The instructions emphasize the use of a single basket, which holds all the varieties of bread (29:3). Prior to Exodus 29, “basket” (sal) is used only in Genesis 40, where the baker dreams of three baskets of bread on his head, being devoured by birds (Genesis 40:16-18). The baskets are days, the bread is the baker’s flesh; Joseph prophesied that “within three more days Pharaoh will lift up your head from you and hang you on a tree, and the birds will eat your flesh off you” (Genesis 40:19). Perhaps we can draw this analogy with Exodus 29: The tribute offerings of bread represent the priests, “anointed” with oil (Exodus 29:2, mashach). As anointed loaves, the priests will be placed in the basket of the tabernacle, to offer Yahweh’s bread, and to offer themselves as Yahweh’s bread.

Once the materials of sacrifice are assembled, Aaron and his sons are brought near for the first stage of the ritual. Again, the text is chiastic:

A. Bring Aaron and sons near and wash then, v 4

            B. Clothe Aaron, vv. 5-6

                        C. Anoint Aaron, v 7

            B’. Clothe Aaron’s sons, vv 8-9a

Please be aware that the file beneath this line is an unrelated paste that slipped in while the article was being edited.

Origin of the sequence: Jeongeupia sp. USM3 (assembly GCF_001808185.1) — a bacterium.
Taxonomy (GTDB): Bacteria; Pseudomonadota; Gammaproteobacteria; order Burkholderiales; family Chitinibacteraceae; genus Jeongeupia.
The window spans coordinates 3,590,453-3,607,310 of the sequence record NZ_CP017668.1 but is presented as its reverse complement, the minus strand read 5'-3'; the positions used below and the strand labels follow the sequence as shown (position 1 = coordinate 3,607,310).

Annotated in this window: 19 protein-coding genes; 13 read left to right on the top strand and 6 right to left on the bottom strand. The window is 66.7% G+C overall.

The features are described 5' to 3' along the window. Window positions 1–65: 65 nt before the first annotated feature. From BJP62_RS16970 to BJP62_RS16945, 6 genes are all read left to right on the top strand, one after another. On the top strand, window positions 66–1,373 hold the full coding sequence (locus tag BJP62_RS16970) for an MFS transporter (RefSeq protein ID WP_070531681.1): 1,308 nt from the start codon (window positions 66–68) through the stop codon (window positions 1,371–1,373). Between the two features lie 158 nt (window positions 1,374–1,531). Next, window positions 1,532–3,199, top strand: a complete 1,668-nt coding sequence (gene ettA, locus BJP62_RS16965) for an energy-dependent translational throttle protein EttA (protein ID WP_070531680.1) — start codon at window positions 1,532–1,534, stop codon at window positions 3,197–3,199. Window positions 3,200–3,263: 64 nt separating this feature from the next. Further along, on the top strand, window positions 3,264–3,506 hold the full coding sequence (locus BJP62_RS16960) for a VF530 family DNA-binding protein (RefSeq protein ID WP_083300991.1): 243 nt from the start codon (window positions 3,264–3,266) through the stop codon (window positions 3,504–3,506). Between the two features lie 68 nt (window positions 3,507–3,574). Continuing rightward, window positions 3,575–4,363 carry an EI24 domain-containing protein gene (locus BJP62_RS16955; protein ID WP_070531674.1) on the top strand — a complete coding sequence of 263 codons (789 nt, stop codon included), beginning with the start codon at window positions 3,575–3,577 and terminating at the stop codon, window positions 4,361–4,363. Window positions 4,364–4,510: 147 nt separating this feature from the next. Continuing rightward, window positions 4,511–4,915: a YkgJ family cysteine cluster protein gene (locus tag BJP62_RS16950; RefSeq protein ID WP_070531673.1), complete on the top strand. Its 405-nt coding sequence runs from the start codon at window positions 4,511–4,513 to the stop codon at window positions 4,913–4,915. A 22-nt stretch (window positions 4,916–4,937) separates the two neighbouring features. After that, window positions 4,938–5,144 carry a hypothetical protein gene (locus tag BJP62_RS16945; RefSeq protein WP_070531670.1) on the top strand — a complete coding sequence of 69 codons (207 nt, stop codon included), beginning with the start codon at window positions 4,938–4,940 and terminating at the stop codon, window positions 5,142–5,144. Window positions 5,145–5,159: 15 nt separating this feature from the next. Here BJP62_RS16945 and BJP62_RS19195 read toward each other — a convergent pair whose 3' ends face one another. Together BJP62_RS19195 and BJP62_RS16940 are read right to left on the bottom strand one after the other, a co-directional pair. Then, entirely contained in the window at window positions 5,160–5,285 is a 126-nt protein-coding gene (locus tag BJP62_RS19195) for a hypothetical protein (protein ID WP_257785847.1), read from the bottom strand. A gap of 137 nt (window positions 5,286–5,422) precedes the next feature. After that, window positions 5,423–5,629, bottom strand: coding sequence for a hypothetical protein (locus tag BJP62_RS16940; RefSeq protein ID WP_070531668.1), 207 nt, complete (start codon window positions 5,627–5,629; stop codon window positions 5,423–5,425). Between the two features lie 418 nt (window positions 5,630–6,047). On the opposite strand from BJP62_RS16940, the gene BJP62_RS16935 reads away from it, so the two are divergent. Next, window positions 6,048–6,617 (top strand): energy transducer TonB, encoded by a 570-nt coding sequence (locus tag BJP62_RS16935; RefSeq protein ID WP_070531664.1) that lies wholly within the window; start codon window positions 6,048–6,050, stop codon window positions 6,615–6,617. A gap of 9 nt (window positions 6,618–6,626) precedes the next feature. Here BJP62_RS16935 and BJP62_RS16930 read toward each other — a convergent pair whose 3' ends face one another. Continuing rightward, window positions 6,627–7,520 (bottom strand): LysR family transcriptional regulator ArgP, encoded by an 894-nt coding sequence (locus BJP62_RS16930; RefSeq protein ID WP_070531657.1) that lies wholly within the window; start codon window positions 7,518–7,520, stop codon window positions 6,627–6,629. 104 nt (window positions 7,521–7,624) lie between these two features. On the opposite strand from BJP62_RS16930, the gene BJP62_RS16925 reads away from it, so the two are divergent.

A’. Thus fill the hand of Aaron and his sons, v 9b

Aaron and his sons pass through the water together (v. 4), but they are distinguished in the remainder of the rite. It is as if the washing splits them, turning Aaron-and-sons into first Aaron, then sons. The washing is clearly a cleansing, but it is also a boundary-crossing, an exodus, an ascent through the watery firmament into the heavenly house of Yahweh. It’s not accidental that the washing takes place “at the doorway,” for the washing is itself a doorway (29:4).

Seven specific items of Aaron’s garments are listed: tunic, robe of the ephod, the ephod, the breast piece, the band of the ephod, the turban, and the crown (29:5-6). The ephod is the key item, mentioned three times in verse 5; everything in Aaron’s uniform is described in reference to the ephod. The numerology points to a creation theme. Aaron is a new creation; Aaron is clothed with creation, wearing animal (wool), vegetable (linen), and mineral (gold, precious stones). A priest is a man clothed in the cosmos, clothed in world.